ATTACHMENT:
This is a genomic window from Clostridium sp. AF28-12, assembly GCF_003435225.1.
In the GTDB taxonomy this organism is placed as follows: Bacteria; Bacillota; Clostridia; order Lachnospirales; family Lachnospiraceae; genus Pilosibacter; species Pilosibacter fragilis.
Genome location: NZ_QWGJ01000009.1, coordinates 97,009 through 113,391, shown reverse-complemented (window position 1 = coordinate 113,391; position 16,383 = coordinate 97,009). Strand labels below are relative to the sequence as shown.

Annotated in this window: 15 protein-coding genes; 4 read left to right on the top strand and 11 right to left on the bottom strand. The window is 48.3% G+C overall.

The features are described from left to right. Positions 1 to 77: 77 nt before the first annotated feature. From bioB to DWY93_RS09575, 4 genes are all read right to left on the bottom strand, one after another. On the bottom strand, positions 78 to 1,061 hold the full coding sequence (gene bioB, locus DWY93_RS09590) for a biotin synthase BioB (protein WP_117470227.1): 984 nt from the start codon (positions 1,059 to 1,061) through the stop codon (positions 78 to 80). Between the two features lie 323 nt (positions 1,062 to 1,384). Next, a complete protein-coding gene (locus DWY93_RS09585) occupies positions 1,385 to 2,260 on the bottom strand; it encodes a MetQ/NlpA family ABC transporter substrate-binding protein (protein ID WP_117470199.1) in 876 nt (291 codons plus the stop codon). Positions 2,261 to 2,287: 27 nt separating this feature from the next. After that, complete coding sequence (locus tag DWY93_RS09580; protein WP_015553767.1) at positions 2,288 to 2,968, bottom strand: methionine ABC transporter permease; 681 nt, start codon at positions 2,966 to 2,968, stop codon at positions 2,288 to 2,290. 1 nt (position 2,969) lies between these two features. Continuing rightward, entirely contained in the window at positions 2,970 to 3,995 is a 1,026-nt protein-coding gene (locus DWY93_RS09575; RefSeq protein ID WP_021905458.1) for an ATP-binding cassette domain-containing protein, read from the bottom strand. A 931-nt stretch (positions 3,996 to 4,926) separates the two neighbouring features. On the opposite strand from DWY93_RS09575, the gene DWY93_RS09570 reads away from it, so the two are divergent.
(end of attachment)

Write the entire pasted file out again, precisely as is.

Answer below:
This is a genomic window from Clostridium sp. AF28-12, assembly GCF_003435225.1.
In the GTDB taxonomy this organism is placed as follows: Bacteria; Bacillota; Clostridia; order Lachnospirales; family Lachnospiraceae; genus Pilosibacter; species Pilosibacter fragilis.
Genome location: NZ_QWGJ01000009.1, coordinates 97,009 through 113,391, shown reverse-complemented (window position 1 = coordinate 113,391; position 16,383 = coordinate 97,009). Strand labels below are relative to the sequence as shown.

Annotated in this window: 15 protein-coding genes; 4 read left to right on the top strand and 11 right to left on the bottom strand. The window is 48.3% G+C overall.

The features are described from left to right. Positions 1 to 77: 77 nt before the first annotated feature. From bioB to DWY93_RS09575, 4 genes are all read right to left on the bottom strand, one after another. On the bottom strand, positions 78 to 1,061 hold the full coding sequence (gene bioB, locus DWY93_RS09590) for a biotin synthase BioB (protein WP_117470227.1): 984 nt from the start codon (positions 1,059 to 1,061) through the stop codon (positions 78 to 80). Between the two features lie 323 nt (positions 1,062 to 1,384). Next, a complete protein-coding gene (locus DWY93_RS09585) occupies positions 1,385 to 2,260 on the bottom strand; it encodes a MetQ/NlpA family ABC transporter substrate-binding protein (protein ID WP_117470199.1) in 876 nt (291 codons plus the stop codon). Positions 2,261 to 2,287: 27 nt separating this feature from the next. After that, complete coding sequence (locus tag DWY93_RS09580; protein WP_015553767.1) at positions 2,288 to 2,968, bottom strand: methionine ABC transporter permease; 681 nt, start codon at positions 2,966 to 2,968, stop codon at positions 2,288 to 2,290. 1 nt (position 2,969) lies between these two features. Continuing rightward, entirely contained in the window at positions 2,970 to 3,995 is a 1,026-nt protein-coding gene (locus DWY93_RS09575; RefSeq protein ID WP_021905458.1) for an ATP-binding cassette domain-containing protein, read from the bottom strand. A 931-nt stretch (positions 3,996 to 4,926) separates the two neighbouring features. On the opposite strand from DWY93_RS09575, the gene DWY93_RS09570 reads away from it, so the two are divergent.